After three gruelling years in the equity market, investors do have something to celebrate in 2004. As I write in the final week of December, the FTSE 100 index is on course to finish the year in positive territory.
The last time that savers enjoyed any gains from the London stockmarket was in 1999. In fact, the blue-chip benchmark index peaked on New Year's Eve of that year, propelled to the giddy heights of 6,930 by the investor craze for technology and telecoms stocks. The 11 per cent rise in the market is very welcome but it is worth putting into context.
At its current level, the FTSE is still 37 per cent below its peak. Savers who poured their money into shares in the late 1990s continue to nurse big losses.
It is also worthwhile setting London's performance against the world's other stockmarkets. The UK ranks among the bottom 10 in 2003, slightly ahead of Finland and the Netherlands but behind the US and Malaysia, as assessed by the rise in the relevant MSCI index for each country.
Our performance looks a little more respectable if you add in the dividends. After all, Britain's stockmarket has one of the highest yields at 3.25 per cent. An investor who had reinvested his income in the market would have pocketed more than 16 per cent.
But the returns from the S&P 500 Composite index, America's most representative benchmark, are nearly 26 per cent on the same basis. Still, Britons would have been better off staying at home. The dollar's weakness has reduced the real return for a sterling investor to 15 per cent.
For gains worth getting excited about, savers will increasingly have to look overseas. Emerging markets go up and down frequently but those who get their timing right can make huge gains. Turkey was no turkey in 2003, topping the global pack with a return of more than 90 per cent in sterling terms.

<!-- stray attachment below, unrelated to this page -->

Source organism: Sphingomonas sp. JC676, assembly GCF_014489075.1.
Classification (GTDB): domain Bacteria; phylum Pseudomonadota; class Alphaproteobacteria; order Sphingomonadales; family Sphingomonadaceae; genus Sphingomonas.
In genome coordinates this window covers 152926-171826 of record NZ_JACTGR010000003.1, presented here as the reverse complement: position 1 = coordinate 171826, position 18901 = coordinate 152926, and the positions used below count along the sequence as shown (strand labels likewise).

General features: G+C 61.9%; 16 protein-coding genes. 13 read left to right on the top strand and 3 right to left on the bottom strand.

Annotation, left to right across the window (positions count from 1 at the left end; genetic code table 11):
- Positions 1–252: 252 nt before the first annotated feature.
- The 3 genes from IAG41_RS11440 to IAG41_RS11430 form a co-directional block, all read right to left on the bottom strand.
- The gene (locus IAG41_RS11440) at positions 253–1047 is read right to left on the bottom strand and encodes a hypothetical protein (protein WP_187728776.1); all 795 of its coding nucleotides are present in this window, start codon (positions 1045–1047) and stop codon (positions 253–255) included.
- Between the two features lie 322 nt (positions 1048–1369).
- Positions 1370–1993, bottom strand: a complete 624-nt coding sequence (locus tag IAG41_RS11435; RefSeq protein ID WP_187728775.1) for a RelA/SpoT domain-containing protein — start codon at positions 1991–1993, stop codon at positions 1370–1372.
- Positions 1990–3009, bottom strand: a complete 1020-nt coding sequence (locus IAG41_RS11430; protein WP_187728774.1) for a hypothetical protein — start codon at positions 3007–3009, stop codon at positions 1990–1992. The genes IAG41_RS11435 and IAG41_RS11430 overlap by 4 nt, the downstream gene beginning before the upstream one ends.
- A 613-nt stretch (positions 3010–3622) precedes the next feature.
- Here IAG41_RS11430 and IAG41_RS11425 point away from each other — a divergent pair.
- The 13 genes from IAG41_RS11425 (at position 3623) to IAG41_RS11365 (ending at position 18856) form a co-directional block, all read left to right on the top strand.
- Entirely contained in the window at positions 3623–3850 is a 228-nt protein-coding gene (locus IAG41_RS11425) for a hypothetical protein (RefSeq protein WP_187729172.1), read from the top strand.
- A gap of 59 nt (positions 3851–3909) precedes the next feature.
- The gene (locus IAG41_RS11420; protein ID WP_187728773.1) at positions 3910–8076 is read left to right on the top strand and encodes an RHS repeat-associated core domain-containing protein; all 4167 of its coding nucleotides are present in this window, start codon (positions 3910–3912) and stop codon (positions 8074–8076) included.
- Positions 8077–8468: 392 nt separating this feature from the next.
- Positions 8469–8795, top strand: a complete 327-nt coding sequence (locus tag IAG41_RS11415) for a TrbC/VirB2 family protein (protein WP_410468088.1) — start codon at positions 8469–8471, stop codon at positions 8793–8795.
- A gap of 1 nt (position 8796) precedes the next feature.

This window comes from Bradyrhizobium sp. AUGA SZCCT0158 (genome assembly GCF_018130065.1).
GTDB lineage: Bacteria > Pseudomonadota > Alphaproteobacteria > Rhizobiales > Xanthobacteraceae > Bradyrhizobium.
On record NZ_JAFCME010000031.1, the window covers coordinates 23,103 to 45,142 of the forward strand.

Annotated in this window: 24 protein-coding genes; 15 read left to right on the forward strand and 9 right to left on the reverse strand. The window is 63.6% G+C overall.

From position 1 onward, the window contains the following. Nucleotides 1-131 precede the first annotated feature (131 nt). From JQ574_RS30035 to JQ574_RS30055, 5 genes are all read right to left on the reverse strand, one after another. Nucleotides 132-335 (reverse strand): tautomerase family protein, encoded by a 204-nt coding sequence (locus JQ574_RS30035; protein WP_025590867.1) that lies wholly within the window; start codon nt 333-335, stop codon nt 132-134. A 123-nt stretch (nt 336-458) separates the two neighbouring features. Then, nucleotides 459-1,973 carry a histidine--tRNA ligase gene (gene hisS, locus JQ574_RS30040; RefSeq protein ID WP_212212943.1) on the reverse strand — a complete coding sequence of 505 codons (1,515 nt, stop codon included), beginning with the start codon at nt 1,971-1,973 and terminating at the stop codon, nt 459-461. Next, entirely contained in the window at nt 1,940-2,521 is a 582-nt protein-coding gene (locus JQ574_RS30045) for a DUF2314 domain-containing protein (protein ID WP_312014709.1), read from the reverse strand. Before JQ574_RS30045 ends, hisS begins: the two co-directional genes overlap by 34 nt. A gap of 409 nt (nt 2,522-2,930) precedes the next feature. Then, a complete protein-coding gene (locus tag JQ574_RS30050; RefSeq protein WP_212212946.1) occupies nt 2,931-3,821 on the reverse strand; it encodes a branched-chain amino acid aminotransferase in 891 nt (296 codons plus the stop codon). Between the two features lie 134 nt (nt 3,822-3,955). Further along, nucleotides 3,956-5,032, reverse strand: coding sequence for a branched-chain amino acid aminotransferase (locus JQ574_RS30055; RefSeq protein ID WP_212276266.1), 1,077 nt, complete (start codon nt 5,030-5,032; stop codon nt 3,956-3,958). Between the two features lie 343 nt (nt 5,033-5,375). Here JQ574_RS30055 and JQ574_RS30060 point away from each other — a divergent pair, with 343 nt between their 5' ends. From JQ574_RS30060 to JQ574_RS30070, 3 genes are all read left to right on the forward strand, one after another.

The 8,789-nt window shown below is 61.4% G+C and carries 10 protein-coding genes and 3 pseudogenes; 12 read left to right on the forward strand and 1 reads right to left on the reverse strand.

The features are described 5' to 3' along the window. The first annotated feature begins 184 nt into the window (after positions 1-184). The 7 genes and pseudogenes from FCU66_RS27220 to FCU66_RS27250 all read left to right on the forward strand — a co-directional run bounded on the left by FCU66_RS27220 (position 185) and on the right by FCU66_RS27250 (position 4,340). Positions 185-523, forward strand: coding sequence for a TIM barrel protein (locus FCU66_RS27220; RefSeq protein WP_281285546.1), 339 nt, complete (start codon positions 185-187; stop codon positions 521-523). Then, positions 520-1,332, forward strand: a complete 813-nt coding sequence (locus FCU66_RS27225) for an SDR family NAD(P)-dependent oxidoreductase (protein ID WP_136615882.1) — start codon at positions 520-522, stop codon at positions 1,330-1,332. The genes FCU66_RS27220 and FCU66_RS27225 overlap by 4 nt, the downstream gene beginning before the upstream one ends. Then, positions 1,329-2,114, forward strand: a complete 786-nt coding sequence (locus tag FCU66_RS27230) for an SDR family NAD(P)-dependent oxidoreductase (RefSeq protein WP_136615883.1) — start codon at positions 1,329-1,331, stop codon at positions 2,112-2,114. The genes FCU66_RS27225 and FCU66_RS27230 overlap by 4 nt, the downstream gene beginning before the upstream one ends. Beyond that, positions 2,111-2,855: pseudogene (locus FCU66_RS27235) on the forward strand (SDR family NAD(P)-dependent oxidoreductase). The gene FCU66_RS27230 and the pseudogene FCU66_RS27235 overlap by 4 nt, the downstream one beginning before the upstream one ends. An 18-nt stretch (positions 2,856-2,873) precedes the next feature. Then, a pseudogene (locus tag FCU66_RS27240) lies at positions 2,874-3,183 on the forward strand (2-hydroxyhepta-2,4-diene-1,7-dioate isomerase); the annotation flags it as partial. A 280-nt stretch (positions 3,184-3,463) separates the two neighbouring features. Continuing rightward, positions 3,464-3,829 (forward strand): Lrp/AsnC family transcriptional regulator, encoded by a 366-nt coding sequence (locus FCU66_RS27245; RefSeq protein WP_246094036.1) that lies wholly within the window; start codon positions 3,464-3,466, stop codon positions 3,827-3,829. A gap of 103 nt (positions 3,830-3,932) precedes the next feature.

Investors who fear the dangers of overseas markets and who stay at home will have to get used to lower returns but with as much volatility. At least that is the overwhelming message I have gleaned after trawling through the heaped mass of forecasts from fund management groups and investment banks.
Inflation may have been conquered but the consequence is lower nominal ret-urns. The truth is that savers are impressed with a 10 per cent gain on equities when inflation is hovering around 6 per cent but find 7 per cent against an inflation rate of 3 per cent far less tempting, even though it is a superior reward.
Anyone who wants a higher headline return will have to trade more often, take more risk or both.
Since the stockmarket rally that began in mid-March last year, the FTSE 100 has risen by 34.6 per cent but the mid-caps and smaller companies have jumped by 50 per cent.
A rotation into the larger caps would be an obvious play. The buy and hold strategy just will not work.
At first glance, the idea of trading your portfolio regularly would seem at odds with the traditional tenets of long-term savings. But these laws were set down during the bull market years of the 1980s and 1990s when, so long as investors kept their nerve, they would make money.
Casting my mind back to the 1990s, all the fodder from fund groups had charts dating from the mid-1980s when, coincidentally, the FTSE 100 was established. A wise investor – or journalist, for that matter – would have looked at the longer-term picture.
That clearly shows that the recent past was a blip, not the normal run of things. So the key to a decent profit in 2004 will be spotting the fund manager who is nimble enough to identify the market trends and then to take advantage of them.
It follows that investors will drift to particular types of funds. They will be small, probably capped following a change in the regulations and managed by a boutique or an investment house that gives its managers a great deal of freedom.
Bunging all your money into a with-profits or managed life fund, no matter how attractive the tax advantages might seem, will no longer suffice.
Indeed, some life insurers, including Standard Life, have already woken up to this and started to select panels of fund managers on a best-of-breed approach. It is also an acknowledgement that no single house can excel in all fields of investment.
Let us hope, too, that if 2004 does not usher in another bull, then at least it shows that the bear has been tamed.
Richard Miles is investment editor at The Times